I knew she was on to something and I threw my support into the ring with her. I knew too many women from pre-Title 9 days that hadn’t benefited from sports and lacked the confidence to just dive in. I also knew golf was a sport anyone could play, no matter what physical limitations. I knew it was a sport that could be played all life long. And I knew what a great sport it was for meeting great people, seeing great places and enjoying great experiences. I knew that the sport had given me so much and I wanted others to benefit. I also knew that for many the intimidation factor prevented them from giving it a try. I did what I could to provide support and watched in amazement and with pride as I saw groups springing up all over the country and the ranks of EWGA members continue to grow.
The lesson: You can mix business and pleasure
The 40s – A Deepening Appreciation of Golf
In my early 40s I became employed by the EWGA which at the time had over 12,000 members in about 90 groups in major U.S. cities. If I thought I knew the EWGA before, I was wrong. I learned up close and personal that EWGA members are among the most passionate people I’ve ever met. They are passionate about golf and about their EWGA friends. I have never met people happier to play the game and I never saw a group of people close ranks so quickly around someone in need.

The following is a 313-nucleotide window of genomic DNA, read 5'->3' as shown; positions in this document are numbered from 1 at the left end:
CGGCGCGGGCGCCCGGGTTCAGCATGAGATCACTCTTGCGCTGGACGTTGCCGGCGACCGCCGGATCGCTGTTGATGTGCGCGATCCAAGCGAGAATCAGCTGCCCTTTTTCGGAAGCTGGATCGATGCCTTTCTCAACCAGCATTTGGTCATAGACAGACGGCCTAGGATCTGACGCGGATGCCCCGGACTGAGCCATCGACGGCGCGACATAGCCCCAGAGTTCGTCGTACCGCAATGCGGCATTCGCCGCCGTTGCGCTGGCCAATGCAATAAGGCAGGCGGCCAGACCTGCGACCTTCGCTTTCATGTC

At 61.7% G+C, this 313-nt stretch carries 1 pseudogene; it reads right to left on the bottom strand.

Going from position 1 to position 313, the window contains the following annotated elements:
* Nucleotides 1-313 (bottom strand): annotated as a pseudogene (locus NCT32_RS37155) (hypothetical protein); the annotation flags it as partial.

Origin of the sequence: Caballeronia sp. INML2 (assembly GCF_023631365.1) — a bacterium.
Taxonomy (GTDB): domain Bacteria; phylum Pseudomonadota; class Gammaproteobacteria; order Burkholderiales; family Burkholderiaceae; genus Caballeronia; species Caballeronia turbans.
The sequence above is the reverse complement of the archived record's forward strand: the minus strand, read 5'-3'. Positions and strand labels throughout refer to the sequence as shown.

Golf seems to attract the greatest people. What I started witnessing as an employee of the EWGA was stunning. Whenever a member in any city had a problem with a child, a parent or their own health, the entire group rallied round. I’ve seen charity events quickly organized to help one of their own. Dinners delivered to families whose wife/mother was in the hospital. Emails go through the network reflecting the type of caring seldom seen outside of one’s family. Golf is the binding agent for all these great people. They rally around you when you do something great on the course and they rally around you in time of need. Who couldn’t use more of that kind of support?
The lesson: Tend your garden of friends
Mid-50s – Lasting Love of Golf and all its Facets
Life moves on and things change. Colleagues in the industry agree that those who work in golf don’t play as much as they did before. Ironic, isn’t it? In the last decade I had been divorced and was raising my child alone. Playing golf began to take a back burner to other of life’s priorities.
Life, like the game of golf, is a journey. In golf, the course is mapped out for you. In life: not so much. In both, you will have wonderful moments and moments you’d soon forget. Both test your character and your patience. Both put on display for all to see your honesty, humility and humor. My Dad always said golf was the truest display of the makeup of a person. He was right. I like to think that if one is open to learning, they can take much of what golf teaches to live a better life.
I know golf will be waiting for me as life moves on to another season. The swing will be rusty and there will be new aches and pains to accommodate. But golf accepts you as you are. The trick is to be able to accept yourself as you are.
This Baby Boomer wanted to share a personal story to demonstrate the immeasurable value of this wonderful game. It’s a game played between your ears so there is the blissfulness of solitude. And it’s also a game played with and among great people so it’s a social game. Like life, you’ll never quite master it. But it’ll keep you coming back with those sweet shots you’ll never forget and in between you’ll learn patience and perseverance.
And in this day in age where people’s social skills are being reduced to Twittering, I encourage everyone, my fellow boomers and our children especially, to take up golf and develop life skills that will see you through anything life can throw at you.